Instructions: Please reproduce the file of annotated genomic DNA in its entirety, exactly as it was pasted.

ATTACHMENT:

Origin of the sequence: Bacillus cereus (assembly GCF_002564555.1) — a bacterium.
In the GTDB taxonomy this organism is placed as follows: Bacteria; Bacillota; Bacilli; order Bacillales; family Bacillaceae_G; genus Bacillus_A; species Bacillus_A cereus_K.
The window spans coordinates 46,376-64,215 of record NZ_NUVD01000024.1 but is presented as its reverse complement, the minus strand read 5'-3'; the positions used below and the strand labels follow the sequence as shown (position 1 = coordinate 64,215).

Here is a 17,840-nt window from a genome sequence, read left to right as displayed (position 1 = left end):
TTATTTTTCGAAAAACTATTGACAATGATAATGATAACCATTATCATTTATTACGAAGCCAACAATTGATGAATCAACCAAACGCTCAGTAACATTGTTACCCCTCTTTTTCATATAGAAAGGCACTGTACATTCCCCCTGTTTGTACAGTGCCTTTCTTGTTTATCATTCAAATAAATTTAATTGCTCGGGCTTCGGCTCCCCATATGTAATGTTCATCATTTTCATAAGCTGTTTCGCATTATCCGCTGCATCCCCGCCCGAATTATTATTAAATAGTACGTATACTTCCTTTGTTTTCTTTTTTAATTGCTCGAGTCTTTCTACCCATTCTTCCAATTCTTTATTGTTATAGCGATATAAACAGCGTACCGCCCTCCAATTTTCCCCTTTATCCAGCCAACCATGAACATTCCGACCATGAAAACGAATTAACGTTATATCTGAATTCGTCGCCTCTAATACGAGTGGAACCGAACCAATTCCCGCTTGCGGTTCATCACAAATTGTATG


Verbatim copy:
Origin of the sequence: Bacillus cereus (assembly GCF_002564555.1) — a bacterium.
In the GTDB taxonomy this organism is placed as follows: Bacteria; Bacillota; Bacilli; order Bacillales; family Bacillaceae_G; genus Bacillus_A; species Bacillus_A cereus_K.
The window spans coordinates 46,376-64,215 of record NZ_NUVD01000024.1 but is presented as its reverse complement, the minus strand read 5'-3'; the positions used below and the strand labels follow the sequence as shown (position 1 = coordinate 64,215).

Here is a 17,840-nt window from a genome sequence, read left to right as displayed (position 1 = left end):
TTATTTTTCGAAAAACTATTGACAATGATAATGATAACCATTATCATTTATTACGAAGCCAACAATTGATGAATCAACCAAACGCTCAGTAACATTGTTACCCCTCTTTTTCATATAGAAAGGCACTGTACATTCCCCCTGTTTGTACAGTGCCTTTCTTGTTTATCATTCAAATAAATTTAATTGCTCGGGCTTCGGCTCCCCATATGTAATGTTCATCATTTTCATAAGCTGTTTCGCATTATCCGCTGCATCCCCGCCCGAATTATTATTAAATAGTACGTATACTTCCTTTGTTTTCTTTTTTAATTGCTCGAGTCTTTCTACCCATTCTTCCAATTCTTTATTGTTATAGCGATATAAACAGCGTACCGCCCTCCAATTTTCCCCTTTATCCAGCCAACCATGAACATTCCGACCATGAAAACGAATTAACGTTATATCTGAATTCGTCGCCTCTAATACGAGTGGAACCGAACCAATTCCCGCTTGCGGTTCATCACAAATTGTATG